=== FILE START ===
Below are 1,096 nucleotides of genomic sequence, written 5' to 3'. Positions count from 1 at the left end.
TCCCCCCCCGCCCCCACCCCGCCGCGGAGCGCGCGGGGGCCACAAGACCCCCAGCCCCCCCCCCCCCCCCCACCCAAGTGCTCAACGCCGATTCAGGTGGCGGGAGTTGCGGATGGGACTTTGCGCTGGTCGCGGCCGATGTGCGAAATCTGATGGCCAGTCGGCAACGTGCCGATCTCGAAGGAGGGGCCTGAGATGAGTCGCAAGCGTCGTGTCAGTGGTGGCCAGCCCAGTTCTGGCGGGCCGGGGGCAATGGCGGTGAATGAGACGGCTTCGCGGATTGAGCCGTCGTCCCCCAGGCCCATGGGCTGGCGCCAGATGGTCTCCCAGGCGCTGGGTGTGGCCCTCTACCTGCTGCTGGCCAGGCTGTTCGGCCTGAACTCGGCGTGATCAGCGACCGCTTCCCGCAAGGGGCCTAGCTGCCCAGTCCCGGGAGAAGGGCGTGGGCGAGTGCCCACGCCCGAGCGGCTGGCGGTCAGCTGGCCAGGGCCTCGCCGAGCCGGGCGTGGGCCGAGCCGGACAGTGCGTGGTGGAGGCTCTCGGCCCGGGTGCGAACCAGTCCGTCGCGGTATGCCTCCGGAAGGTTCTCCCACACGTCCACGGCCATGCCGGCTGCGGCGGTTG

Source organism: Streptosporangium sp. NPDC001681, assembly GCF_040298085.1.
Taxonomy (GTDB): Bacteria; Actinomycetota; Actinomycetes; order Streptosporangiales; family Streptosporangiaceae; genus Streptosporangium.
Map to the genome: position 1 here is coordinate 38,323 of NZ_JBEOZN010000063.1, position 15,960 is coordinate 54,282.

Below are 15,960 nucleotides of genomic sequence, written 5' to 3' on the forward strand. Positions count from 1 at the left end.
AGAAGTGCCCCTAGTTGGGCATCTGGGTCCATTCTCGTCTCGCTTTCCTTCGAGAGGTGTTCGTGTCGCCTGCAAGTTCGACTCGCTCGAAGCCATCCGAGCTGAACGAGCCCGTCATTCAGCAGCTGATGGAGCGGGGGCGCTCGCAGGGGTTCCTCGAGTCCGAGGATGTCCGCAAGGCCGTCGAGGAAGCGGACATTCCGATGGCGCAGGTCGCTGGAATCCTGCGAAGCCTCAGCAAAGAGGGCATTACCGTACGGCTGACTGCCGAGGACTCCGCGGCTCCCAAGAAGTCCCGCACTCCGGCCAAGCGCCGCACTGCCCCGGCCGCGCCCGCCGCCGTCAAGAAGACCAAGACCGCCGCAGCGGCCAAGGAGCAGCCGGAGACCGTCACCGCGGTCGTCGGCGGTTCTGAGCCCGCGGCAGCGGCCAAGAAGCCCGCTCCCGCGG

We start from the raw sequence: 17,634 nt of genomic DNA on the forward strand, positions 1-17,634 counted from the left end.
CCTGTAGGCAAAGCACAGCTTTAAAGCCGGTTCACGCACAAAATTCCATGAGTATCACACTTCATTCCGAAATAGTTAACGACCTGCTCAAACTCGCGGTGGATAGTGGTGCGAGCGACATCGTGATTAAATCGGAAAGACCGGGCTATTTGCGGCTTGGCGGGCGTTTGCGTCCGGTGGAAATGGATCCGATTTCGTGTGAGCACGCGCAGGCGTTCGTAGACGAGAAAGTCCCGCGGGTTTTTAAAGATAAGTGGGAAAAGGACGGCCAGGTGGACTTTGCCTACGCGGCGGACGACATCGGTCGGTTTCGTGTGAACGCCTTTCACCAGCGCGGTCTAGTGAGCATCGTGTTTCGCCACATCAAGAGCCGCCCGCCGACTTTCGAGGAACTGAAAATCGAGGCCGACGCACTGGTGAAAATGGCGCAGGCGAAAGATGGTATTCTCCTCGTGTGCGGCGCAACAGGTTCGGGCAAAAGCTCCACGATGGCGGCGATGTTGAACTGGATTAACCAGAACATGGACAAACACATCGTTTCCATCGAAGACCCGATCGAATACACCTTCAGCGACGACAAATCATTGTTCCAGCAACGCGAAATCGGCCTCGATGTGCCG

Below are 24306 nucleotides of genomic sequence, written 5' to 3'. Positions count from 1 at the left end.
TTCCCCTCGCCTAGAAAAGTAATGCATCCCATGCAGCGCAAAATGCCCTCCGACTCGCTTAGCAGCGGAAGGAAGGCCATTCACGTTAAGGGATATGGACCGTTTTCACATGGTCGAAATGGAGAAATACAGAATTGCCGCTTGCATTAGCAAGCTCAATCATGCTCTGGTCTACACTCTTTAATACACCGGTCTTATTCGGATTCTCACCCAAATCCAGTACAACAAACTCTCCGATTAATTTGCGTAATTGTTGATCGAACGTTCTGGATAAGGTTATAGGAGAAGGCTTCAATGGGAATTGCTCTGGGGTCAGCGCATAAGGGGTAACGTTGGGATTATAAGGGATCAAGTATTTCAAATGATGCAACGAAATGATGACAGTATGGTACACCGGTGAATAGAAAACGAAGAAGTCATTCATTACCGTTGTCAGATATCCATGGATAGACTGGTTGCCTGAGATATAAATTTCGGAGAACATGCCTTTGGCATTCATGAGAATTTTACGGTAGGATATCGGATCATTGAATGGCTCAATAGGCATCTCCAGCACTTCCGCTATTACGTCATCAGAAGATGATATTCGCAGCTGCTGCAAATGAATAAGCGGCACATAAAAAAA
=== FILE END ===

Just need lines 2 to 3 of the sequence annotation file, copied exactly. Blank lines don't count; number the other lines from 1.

TCCCCCCCCGCCCCCACCCCGCCGCGGAGCGCGCGGGGGCCACAAGACCCCCAGCCCCCCCCCCCCCCCCCACCCAAGTGCTCAACGCCGATTCAGGTGGCGGGAGTTGCGGATGGGACTTTGCGCTGGTCGCGGCCGATGTGCGAAATCTGATGGCCAGTCGGCAACGTGCCGATCTCGAAGGAGGGGCCTGAGATGAGTCGCAAGCGTCGTGTCAGTGGTGGCCAGCCCAGTTCTGGCGGGCCGGGGGCAATGGCGGTGAATGAGACGGCTTCGCGGATTGAGCCGTCGTCCCCCAGGCCCATGGGCTGGCGCCAGATGGTCTCCCAGGCGCTGGGTGTGGCCCTCTACCTGCTGCTGGCCAGGCTGTTCGGCCTGAACTCGGCGTGATCAGCGACCGCTTCCCGCAAGGGGCCTAGCTGCCCAGTCCCGGGAGAAGGGCGTGGGCGAGTGCCCACGCCCGAGCGGCTGGCGGTCAGCTGGCCAGGGCCTCGCCGAGCCGGGCGTGGGCCGAGCCGGACAGTGCGTGGTGGAGGCTCTCGGCCCGGGTGCGAACCAGTCCGTCGCGGTATGCCTCCGGAAGGTTCTCCCACACGTCCACGGCCATGCCGGCTGCGGCGGTTG

Source organism: Streptosporangium sp. NPDC001681, assembly GCF_040298085.1.